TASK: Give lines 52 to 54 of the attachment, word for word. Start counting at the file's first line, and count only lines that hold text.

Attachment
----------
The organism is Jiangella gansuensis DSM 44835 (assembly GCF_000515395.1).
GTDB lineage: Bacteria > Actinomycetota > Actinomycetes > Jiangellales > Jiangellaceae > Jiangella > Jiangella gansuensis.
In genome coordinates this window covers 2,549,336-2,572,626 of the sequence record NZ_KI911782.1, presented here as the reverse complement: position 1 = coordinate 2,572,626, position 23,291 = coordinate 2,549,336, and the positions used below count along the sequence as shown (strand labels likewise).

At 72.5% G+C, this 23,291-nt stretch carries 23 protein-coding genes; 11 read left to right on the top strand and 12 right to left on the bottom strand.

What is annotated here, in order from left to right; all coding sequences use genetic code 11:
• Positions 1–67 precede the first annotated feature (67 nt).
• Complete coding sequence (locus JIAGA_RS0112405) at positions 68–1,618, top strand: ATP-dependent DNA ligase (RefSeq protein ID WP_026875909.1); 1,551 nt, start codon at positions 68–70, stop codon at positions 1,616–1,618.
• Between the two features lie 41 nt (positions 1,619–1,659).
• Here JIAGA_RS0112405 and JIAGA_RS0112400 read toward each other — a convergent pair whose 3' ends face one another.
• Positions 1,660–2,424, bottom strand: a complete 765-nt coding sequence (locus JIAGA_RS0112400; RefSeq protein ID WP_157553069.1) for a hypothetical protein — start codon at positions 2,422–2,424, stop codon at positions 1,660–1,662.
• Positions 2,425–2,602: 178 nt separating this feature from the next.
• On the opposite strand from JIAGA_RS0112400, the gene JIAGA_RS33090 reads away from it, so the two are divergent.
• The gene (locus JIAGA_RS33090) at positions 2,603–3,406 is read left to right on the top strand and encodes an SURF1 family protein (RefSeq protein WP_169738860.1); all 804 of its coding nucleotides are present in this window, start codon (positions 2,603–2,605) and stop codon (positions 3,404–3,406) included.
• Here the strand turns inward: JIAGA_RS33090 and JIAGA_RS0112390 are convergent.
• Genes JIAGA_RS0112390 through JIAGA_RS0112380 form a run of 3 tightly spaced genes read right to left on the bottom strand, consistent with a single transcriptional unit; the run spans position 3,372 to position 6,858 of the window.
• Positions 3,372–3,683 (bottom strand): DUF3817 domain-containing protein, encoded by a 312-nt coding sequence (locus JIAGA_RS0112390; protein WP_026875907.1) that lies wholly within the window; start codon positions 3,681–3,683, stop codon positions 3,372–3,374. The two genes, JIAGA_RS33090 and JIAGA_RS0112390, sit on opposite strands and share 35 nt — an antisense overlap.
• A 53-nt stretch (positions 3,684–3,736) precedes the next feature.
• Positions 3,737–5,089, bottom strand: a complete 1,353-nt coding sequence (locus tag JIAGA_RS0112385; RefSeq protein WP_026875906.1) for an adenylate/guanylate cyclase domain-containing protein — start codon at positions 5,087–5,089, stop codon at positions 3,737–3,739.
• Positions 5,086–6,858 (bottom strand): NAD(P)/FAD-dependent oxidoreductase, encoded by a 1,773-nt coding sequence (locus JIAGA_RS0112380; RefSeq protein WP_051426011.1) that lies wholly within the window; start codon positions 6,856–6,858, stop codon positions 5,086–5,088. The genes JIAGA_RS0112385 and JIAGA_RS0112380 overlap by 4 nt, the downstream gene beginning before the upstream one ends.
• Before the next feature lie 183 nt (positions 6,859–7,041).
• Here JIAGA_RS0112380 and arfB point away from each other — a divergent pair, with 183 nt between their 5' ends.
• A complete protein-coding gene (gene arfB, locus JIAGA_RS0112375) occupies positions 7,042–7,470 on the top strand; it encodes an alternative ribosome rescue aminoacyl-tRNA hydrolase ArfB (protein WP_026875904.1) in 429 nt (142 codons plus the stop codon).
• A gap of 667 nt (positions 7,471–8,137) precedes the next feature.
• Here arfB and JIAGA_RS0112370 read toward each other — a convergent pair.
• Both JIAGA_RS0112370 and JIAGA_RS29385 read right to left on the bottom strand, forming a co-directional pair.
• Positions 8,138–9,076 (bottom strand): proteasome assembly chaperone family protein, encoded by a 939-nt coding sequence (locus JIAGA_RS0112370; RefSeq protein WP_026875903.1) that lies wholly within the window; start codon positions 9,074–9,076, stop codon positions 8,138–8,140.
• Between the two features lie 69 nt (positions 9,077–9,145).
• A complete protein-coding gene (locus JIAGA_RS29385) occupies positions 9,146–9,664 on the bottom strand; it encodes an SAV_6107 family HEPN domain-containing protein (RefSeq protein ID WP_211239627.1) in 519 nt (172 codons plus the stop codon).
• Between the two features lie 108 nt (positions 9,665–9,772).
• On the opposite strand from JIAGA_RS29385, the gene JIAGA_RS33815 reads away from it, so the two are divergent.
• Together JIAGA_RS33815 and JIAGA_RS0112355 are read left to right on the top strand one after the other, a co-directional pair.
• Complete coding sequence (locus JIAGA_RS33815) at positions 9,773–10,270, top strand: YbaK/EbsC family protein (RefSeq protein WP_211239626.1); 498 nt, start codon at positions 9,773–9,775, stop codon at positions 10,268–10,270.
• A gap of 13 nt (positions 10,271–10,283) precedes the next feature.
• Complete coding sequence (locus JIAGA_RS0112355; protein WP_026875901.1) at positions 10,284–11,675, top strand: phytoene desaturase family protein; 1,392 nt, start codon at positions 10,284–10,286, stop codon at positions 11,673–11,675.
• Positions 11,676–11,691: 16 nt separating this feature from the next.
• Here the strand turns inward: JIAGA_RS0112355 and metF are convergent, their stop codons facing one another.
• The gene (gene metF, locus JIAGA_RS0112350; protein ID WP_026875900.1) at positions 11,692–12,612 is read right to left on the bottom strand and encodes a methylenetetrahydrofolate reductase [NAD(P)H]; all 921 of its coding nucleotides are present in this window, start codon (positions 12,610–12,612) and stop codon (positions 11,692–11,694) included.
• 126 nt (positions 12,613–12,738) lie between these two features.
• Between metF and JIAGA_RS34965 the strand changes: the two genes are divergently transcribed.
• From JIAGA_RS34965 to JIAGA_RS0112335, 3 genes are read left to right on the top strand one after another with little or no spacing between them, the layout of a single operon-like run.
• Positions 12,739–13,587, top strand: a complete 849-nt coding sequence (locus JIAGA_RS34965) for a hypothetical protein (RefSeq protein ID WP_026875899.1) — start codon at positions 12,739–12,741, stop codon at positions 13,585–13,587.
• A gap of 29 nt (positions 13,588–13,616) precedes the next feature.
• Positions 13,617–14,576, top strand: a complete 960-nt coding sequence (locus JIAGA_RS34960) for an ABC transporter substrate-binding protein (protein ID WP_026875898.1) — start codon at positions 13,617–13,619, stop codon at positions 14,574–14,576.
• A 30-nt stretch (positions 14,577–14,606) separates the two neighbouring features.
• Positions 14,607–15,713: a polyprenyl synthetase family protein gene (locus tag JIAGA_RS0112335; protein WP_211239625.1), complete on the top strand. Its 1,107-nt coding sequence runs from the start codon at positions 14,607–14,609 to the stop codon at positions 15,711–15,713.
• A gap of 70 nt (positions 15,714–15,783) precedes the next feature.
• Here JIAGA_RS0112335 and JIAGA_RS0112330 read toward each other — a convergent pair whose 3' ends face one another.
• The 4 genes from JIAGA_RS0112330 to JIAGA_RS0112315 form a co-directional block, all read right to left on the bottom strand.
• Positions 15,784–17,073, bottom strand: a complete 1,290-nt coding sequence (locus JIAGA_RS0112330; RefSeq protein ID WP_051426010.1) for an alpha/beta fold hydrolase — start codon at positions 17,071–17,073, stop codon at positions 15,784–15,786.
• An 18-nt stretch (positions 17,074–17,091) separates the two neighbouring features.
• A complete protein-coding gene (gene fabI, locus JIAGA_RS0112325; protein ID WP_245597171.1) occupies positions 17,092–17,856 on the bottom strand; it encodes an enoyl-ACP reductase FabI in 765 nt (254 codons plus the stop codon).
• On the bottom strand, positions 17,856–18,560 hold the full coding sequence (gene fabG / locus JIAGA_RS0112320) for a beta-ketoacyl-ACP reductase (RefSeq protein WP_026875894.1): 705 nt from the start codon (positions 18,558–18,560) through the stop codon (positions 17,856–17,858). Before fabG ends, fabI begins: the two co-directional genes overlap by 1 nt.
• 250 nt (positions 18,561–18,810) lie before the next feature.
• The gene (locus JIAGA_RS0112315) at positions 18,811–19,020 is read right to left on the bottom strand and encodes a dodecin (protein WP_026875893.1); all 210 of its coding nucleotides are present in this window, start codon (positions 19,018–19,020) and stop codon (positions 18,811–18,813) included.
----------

• On the bottom strand, positions 17,856–18,560 hold the full coding sequence (gene fabG / locus JIAGA_RS0112320) for a beta-ketoacyl-ACP reductase (RefSeq protein WP_026875894.1): 705 nt from the start codon (positions 18,558–18,560) through the stop codon (positions 17,856–17,858). Before fabG ends, fabI begins: the two co-directional genes overlap by 1 nt.
• 250 nt (positions 18,561–18,810) lie before the next feature.
• The gene (locus JIAGA_RS0112315) at positions 18,811–19,020 is read right to left on the bottom strand and encodes a dodecin (protein WP_026875893.1); all 210 of its coding nucleotides are present in this window, start codon (positions 19,018–19,020) and stop codon (positions 18,811–18,813) included.